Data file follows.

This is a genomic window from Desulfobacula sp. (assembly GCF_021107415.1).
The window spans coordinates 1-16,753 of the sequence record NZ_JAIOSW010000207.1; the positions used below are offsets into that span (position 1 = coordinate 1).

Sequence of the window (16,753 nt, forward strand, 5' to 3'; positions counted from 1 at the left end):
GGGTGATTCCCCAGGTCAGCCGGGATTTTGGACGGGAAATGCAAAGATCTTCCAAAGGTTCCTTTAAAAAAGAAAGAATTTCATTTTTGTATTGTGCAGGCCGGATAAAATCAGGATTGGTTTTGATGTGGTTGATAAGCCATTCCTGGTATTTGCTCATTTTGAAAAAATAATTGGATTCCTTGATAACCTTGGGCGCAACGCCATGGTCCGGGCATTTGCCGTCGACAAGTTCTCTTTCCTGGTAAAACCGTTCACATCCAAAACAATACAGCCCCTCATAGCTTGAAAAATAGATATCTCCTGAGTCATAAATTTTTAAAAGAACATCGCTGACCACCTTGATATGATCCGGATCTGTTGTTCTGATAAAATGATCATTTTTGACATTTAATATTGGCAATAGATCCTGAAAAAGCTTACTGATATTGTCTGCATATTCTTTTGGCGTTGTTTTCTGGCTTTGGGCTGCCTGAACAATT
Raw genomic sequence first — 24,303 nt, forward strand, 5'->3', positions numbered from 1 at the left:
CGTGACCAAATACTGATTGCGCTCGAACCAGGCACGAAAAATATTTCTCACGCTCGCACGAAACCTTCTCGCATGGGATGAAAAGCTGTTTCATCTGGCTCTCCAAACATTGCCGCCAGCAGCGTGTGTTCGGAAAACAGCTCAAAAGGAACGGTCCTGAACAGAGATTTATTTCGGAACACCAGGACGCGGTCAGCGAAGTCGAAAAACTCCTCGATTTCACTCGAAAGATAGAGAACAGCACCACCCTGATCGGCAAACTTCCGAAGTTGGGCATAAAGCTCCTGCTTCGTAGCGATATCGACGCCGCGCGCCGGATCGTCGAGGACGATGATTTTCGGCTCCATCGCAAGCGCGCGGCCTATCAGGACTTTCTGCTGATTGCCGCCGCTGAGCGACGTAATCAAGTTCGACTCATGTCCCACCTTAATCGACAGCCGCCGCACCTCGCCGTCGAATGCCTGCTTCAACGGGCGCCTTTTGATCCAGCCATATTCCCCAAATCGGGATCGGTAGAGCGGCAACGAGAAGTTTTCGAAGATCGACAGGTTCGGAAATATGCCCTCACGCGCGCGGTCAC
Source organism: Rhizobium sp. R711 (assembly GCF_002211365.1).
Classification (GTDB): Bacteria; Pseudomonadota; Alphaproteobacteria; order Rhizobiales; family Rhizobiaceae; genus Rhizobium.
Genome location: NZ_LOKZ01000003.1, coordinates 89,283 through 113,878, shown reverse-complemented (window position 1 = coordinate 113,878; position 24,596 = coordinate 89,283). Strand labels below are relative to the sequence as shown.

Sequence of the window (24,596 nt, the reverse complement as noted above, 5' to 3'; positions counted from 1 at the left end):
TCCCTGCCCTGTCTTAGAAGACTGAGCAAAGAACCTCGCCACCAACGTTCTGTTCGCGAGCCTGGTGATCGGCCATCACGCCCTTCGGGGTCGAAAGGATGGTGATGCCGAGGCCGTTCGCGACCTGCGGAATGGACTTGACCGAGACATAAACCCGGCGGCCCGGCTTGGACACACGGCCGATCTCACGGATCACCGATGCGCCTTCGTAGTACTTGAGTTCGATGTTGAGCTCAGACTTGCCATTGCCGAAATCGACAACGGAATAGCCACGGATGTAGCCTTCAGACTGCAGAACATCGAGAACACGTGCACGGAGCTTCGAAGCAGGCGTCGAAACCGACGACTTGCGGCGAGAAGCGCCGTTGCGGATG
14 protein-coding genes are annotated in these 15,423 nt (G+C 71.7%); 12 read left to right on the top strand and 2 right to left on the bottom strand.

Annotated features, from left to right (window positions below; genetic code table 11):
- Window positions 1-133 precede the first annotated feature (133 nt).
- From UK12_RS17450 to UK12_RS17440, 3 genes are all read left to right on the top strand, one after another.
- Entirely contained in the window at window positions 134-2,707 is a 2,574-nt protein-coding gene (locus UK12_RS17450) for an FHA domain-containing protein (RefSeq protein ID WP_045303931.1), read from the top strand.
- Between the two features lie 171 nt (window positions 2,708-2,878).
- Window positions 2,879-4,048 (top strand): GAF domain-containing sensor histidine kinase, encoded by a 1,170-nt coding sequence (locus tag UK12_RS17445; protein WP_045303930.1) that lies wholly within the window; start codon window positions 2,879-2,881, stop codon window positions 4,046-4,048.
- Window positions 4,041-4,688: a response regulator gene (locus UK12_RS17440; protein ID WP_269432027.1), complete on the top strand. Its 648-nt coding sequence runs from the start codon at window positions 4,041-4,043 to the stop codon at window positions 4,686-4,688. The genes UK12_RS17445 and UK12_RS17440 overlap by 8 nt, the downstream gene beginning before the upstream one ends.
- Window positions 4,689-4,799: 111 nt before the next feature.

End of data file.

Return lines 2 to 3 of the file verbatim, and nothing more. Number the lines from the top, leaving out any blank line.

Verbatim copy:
The window spans coordinates 1-16,753 of the sequence record NZ_JAIOSW010000207.1; the positions used below are offsets into that span (position 1 = coordinate 1).

Sequence of the window (16,753 nt, forward strand, 5' to 3'; positions counted from 1 at the left end):